The return of Indian Readership Survey numbers has met with a silent response. Does it mean that the feud over IRS will continue?After almost two years without any readership numbers, nobody appears to be happy to see them back. There were no hoops of joy from publishers or advertisers when the Media Research Users Council (MRUC), which owns the Indian Readership Survey (IRS), lifted the abeyance on the data on August 20.
The heads of four major industry bodies - the Indian Newspaper Society, Audit Bureau of Circulations, Readership Studies Council of India and MRUC - made this decision after an extensive revalidation process cleared the data. The announcement has been largely greeted with silence by the publishing industry.
This is in complete contrast to what happened in January this year. When the newly-rehauled IRS 2013 was released, the clamour from publishers was something to behold. They were angry with the results, which were at odds with those from the past years. More so because the total readership figure had gone down from 353 million to 281 million.
The Indian Newspaper Society sent out advertisements, press releases and articles in the papers owned by its powerful roster of members such as The Times of India, Anandabazar Patrika and Dainik Bhaskar among others, denouncing IRS 2013.
This silence then doesn't bode well for IRS 2013. Is the feud over IRS going to continue? If it does, it could have disastrous consequences for the Rs 24,300-crore Indian print industry, which is already growing below the industry average. After a gut-wrenching slowdown that lasted over two years, advertising is set to see double-digit growth this year. At a time like this, why will publishers want to talk to advertisers with 20-month-old metrics?
The IRS is one of the key metrics used to buy and sell advertising space in newspapers and magazines. MRUC was set up in 1994 with members drawn from all categories of users - advertisers, media agencies, publishers, broadcasters and other media owners.
In response to complaints, MRUC joined hands with the Audit Bureau of Circulations in 2009 to form the Readership Studies Council of India. In 2012, Nielsen India got the mandate to do the study. The new IRS, covering 235,000 people, uses double-screen, computer-aided personal interviewing, geo-tagging and high-level security to reduce errors.
In January this year, MRUC released the results. It had upsets across, states, languages, cities and several anomalies. The Hindu Business Line, a Chennai-based newspaper had more readers in Manipur than in Chennai. Rajasthan Patrika was ahead of Dainik Bhaskar in the latter's home state of Madhya Pradesh.
In Uttar Pradesh, a Dainik Jagran stronghold, Hindustan had huge gains. MRUC usage terms explained that IRS 2013 could not be compared to any of the old surveys because the methodology and census on which it was based (2011 instead of 2001) were completely different. It warned against cherry-picking data. But publishers did not follow the instructions. Instead, they demanded the data be withdrawn.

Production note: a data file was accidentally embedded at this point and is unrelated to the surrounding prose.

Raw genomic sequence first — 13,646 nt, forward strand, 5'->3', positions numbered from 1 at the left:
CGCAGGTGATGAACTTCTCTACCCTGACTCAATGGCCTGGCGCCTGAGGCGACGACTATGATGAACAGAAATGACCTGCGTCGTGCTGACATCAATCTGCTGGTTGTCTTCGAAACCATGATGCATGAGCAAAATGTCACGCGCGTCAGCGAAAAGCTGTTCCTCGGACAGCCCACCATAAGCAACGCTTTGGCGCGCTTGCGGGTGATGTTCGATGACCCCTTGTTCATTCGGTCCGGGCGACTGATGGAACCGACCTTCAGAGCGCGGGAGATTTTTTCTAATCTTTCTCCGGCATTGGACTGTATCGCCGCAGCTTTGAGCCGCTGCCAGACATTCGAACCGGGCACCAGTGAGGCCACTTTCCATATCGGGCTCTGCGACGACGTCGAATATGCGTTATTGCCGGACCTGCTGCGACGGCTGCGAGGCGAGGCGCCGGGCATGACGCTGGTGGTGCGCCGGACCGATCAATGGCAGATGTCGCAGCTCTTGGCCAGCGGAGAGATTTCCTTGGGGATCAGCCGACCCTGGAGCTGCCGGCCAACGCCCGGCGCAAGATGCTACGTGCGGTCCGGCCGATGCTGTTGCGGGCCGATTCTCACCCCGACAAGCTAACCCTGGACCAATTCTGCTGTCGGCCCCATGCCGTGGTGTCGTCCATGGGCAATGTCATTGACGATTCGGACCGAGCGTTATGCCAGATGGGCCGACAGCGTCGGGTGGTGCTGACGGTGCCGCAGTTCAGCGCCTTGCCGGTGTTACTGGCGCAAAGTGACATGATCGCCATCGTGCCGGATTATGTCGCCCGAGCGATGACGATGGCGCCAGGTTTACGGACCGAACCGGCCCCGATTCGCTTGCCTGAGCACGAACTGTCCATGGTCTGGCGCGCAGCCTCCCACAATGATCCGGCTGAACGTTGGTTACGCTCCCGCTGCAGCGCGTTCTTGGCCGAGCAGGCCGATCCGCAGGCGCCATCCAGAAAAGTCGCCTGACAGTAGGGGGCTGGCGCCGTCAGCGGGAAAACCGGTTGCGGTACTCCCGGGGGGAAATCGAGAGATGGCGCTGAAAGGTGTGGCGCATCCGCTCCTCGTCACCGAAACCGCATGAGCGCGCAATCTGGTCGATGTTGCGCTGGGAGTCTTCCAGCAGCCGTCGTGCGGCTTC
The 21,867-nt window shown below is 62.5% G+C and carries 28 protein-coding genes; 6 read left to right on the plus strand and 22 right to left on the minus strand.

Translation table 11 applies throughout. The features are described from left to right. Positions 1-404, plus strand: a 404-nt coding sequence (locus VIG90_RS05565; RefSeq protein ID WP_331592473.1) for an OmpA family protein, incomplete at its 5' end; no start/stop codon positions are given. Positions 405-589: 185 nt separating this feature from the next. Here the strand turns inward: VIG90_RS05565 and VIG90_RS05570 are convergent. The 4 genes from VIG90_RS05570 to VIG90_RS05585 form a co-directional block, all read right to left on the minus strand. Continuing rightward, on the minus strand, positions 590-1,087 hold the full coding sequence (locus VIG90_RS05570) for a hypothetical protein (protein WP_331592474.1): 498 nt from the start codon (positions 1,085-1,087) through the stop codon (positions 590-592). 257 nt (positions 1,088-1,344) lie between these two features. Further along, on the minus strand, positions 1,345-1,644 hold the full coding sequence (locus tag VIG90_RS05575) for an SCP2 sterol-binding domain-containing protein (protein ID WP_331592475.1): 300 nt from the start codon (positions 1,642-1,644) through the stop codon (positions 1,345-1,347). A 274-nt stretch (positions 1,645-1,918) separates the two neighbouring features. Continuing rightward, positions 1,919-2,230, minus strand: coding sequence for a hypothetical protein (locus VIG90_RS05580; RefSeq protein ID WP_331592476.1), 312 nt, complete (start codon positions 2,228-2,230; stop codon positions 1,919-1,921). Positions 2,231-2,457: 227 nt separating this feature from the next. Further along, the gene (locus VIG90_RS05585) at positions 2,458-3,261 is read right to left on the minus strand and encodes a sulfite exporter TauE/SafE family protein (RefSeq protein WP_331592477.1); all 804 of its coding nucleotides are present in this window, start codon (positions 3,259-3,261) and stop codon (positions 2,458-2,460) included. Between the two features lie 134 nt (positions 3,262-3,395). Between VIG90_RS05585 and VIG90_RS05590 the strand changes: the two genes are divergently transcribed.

DB Corporation, publishers of Dainik Bhaskar, got a stay order on the data from the Gwalior High Court. The data was held in abeyance to start a revalidation exercise. Later, the Mumbai High Court allowed HT Media to use the data for marketing.
The revalidation committee, consisting of over 13 members, many of them publishers such as The Hindu, Times of India and Malayala Manorama among others, commissioned Praveen Tripathi of Magic 9 Media, an expert on large-scale media consumption studies, to audit IRS 2013. In the first stage, it checked the process. Then it ran back checks, especially in states and towns that had come up with irregular results. The audit eventually ended up covering more than half the sample in the revalidation process.
While some anomalies crept in simply because interviewers were trying to hurry the process, the methodology was fine and the data had not been tweaked, the report says. For example, a reader in Manipur who read The Hindu Business Line lived in Chennai and this got projected on the Manipur sample.
Much of this then points to the one big miss by MRUC. It could have ironed out the data over another cycle and done workshops with publisher members to help them adjust to a new process and methodology after 17 years of the old IRS. Paritosh Joshi, the chairman of the IRS technical committee, points to the other big lesson from this fracas.
"We should have a mechanism to handle disputes," he says. While there is an arbitration clause in the subscription agreement, it needs to be broad-based, so that a single brand's need to be on top of a list does not derail the metric, which is a common good, says Joshi. The whole point of a joint industry body is that it is a social contract for common good.
That, however, is not how many publishers feel. A member of the revalidating committee says publishers might be regrouping to figure out their legal options. Many refused to comment. "I would respect this [the clean chit for IRS 2013] for the cause of the industry," says D D Purkayastha, CEO, ABP Limited. And that, frankly, should be the spirit of the industry. The head of all the four major industry bodies have cleared it. It is time to get on with business.
(Disclosure: Akila Urankar, president, Business Standard Ltd, was a co-chair of the revalidation committee)